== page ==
Tuesday, August 31, 2010
BUT it's a private company, which of course means it must be evil. So I'm soliciting guesses, how long before someone starts a facebook group, "Stop the Privitization of the ASUC - Say no to Kaplan!" My over/under is 6pm tonight. And I'll further guess that it's started by someone in the ASUC, either a CalSERVE or Cooperative Movement senator or our lovely EAVP.
Friday, August 27, 2010
If you guessed the claim about students paying $27.50 per year for the ASUC, you are a winner! That's actually per semester. And if you count the fee tacked on for Lower Sproul redevelopment, essentially for the sole benifit of the ASUC, you are really paying $135 per year for your student government.
Do you get $135 worth each year? It kind of makes you miss high school ASB. At least that was voluntary.
Tuesday, August 24, 2010
Consider this post by UC Berkeley Public Policy Professor Michael O’Hare. The jist of it is that because Californians refuse to pay higher taxes, students are being cheated. It has been widely circulated on Facebook and was even reposted by UC President Mark Yudof. It sounds great, but once broken down is highly questionable.
Welcome to Berkeley, probably still the best public university in the world.
Meet your classmates, the best group of partners you can find anywhere. The
percentages for grades on exams, papers, etc. in my courses always add up to
110% because that’s what I’ve learned to expect from you, over twenty years in
the best job in the world.
Ok, that’s probably true, I can get behind that. Go Bears! But wait…
That’s the good news. The bad news is that you have been the victims of
a terrible swindle, denied an inheritance you deserve by contract and by your
merits. And you aren’t the only ones; victims of this ripoff include the
students who were on your left and on your right in high school but didn’t get
into Cal, a whole generation stiffed by mine. This letter is an apology, and
more usefully, perhaps a signal to start demanding what’s been taken from you so
you can pass it on with interest.
I’ve been swindled? Allright, pitchforks at the ready, now go on!
Swindle – what happened? Well, before you were born, Californians now dead
or in nursing homes made a remarkable deal with the future. (Not from
California? Keep reading, lots of this applies to you, with variations.) They
agreed to invest money they could have spent on bigger houses, vacations,
clothes, and cars into the world’s greatest educational system, and into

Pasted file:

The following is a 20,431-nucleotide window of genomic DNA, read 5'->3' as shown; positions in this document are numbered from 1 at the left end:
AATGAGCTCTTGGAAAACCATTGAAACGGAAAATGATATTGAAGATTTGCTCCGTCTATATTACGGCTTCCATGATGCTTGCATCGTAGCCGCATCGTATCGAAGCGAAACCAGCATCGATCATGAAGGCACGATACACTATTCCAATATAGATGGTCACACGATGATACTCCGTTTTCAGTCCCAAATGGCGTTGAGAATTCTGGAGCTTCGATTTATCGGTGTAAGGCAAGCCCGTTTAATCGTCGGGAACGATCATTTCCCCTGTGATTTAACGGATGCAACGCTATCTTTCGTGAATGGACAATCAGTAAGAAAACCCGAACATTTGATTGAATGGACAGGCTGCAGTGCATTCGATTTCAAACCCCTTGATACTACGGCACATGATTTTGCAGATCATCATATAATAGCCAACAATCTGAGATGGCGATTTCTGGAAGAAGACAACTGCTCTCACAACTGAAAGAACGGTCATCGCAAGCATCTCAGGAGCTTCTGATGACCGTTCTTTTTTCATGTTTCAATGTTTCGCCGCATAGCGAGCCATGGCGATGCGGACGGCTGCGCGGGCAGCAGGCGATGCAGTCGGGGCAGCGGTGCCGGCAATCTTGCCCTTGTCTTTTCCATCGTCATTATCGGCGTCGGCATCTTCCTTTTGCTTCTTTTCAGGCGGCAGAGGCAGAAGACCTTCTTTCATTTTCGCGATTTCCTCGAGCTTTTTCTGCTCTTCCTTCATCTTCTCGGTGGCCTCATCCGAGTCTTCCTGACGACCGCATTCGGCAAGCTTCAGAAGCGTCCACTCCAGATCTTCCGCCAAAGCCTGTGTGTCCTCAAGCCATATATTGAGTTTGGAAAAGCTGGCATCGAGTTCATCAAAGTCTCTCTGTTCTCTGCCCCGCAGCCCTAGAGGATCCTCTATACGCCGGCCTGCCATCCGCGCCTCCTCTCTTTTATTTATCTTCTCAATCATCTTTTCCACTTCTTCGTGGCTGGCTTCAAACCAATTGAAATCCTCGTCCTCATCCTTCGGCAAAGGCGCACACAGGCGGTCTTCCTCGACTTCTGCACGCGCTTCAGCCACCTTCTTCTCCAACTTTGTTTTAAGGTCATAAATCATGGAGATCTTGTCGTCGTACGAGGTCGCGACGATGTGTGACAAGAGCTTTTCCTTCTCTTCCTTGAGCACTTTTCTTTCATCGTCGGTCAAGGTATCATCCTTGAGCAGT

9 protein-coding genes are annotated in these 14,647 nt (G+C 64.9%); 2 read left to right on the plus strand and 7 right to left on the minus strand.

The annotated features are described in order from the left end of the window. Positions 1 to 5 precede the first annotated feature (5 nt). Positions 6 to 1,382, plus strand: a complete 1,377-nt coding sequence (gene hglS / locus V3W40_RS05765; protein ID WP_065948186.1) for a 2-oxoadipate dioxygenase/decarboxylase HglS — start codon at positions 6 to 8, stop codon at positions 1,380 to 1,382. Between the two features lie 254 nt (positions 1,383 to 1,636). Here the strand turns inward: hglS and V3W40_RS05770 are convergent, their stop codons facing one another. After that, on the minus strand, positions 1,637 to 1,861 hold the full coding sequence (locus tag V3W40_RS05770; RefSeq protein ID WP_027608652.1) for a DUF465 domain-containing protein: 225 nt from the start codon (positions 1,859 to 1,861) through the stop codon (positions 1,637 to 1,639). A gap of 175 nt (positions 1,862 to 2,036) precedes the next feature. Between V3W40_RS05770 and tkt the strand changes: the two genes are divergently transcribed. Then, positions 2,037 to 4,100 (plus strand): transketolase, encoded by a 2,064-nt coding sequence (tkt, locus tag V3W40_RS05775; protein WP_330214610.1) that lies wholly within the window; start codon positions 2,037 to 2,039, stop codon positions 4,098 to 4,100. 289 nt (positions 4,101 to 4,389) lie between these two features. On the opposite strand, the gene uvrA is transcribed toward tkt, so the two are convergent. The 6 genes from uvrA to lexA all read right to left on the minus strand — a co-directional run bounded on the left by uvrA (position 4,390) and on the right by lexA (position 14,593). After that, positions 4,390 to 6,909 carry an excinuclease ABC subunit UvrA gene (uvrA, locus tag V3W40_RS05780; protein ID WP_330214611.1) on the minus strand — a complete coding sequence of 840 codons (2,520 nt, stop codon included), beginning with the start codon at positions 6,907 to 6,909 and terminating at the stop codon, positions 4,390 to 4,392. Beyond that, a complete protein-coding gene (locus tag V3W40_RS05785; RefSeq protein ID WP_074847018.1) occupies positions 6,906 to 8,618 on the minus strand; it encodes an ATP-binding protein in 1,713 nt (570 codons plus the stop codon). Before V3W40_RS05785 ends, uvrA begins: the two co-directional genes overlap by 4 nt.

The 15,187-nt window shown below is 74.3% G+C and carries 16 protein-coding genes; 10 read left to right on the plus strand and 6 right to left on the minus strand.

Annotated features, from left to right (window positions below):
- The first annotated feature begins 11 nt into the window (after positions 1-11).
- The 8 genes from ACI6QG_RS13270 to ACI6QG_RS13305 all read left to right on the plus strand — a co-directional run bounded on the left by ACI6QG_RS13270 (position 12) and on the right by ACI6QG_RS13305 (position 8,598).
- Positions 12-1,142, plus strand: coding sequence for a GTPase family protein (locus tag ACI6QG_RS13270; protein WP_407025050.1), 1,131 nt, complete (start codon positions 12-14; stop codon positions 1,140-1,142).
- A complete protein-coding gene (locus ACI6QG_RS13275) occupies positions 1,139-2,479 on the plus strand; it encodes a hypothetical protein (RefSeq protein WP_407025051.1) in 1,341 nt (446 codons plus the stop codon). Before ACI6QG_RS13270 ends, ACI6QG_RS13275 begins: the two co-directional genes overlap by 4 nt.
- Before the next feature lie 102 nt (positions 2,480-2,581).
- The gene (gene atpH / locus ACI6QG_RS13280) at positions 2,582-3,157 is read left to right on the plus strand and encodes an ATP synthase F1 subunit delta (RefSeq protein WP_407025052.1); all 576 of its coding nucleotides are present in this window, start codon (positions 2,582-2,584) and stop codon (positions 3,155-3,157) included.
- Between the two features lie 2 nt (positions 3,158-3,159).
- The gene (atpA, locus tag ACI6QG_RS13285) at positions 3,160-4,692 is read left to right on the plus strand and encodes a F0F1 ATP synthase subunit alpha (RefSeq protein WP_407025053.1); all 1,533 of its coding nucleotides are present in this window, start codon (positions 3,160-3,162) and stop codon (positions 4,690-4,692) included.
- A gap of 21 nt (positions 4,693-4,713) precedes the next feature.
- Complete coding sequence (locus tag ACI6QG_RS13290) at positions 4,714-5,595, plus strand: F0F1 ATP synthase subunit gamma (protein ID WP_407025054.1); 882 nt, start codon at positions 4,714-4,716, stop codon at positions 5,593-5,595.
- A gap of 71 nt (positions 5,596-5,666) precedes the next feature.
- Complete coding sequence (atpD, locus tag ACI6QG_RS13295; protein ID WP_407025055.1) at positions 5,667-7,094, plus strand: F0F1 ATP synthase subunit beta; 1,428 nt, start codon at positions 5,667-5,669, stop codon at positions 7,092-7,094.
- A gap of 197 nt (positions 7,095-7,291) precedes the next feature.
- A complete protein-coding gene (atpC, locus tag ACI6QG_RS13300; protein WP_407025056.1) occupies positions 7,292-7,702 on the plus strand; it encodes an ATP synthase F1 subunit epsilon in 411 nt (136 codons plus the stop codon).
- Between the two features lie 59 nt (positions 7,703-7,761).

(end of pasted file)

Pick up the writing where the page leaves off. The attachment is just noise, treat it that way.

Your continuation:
building and operating water systems, roads, parks, and other public facilities,
an infrastructure that was the envy of the world. They didn’t get everything
right: too much highway and not enough public transportation. But they did a
pretty good job.
Young people who enjoyed these ‘loans’ grew up smarter, healthier, and
richer than they otherwise would have, and understood that they were supposed to
“pay it forward” to future generations, for example by keeping the educational
system staffed with lots of dedicated, well-trained teachers, in good buildings
and in small classes, with college counselors and up-to-date books. California
schools had physical education, art for everyone, music and theater, buildings
that looked as though people cared about them, modern languages and ancient
languages, advanced science courses with labs where the equipment worked, and
more. They were the envy of the world, and they paid off better than Microsoft
stock. Same with our parks, coastal zone protection, and social services.
This deal held until about thirty years ago, when for a variety of
reasons, California voters realized that while they had done very well from the
existing contract, they could do even better by walking away from their
obligations and spending what they had inherited on themselves. “My kids are
finished with school; why should I pay taxes for someone else’s? Posterity never
did anything for me!” An army of fake ‘leaders’ sprang up to pull the moral and
fiscal wool over their eyes, and again and again, your parents and their parents
lashed out at government (as though there were something else that could replace
it) with tax limits, term limits, safe districts, throw-away-the-key
imprisonment no matter the cost, smoke-and-mirrors budgeting, and a rule never
to use the words taxes and services in the same paragraph.
Wait, I’ve been swindled because I didn’t get what my parents got? So if, hypothetically, my grandparents were really rich and bought my father a Mercedes when he turned 16 and if I didn’t get one when I turned 16 then I was swindled? Even if my not as rich parents couldn’t afford it? But go on…
Now, your infrastructure is falling to pieces under your feet, and as citizens
you are responsible for crudities like closing parks, and inhumanities like
closing battered women’s shelters. It’s outrageous, inexcusable, that you can’t
get into the courses you need, but much worse that Oakland police have stopped
taking 911 calls for burglaries and runaway children. If you read what your
elected officials say about the state today, you’ll see things like “California
can’t afford” this or that basic government function, and that “we need to make
hard choices” to shut down one or another public service, or starve it even more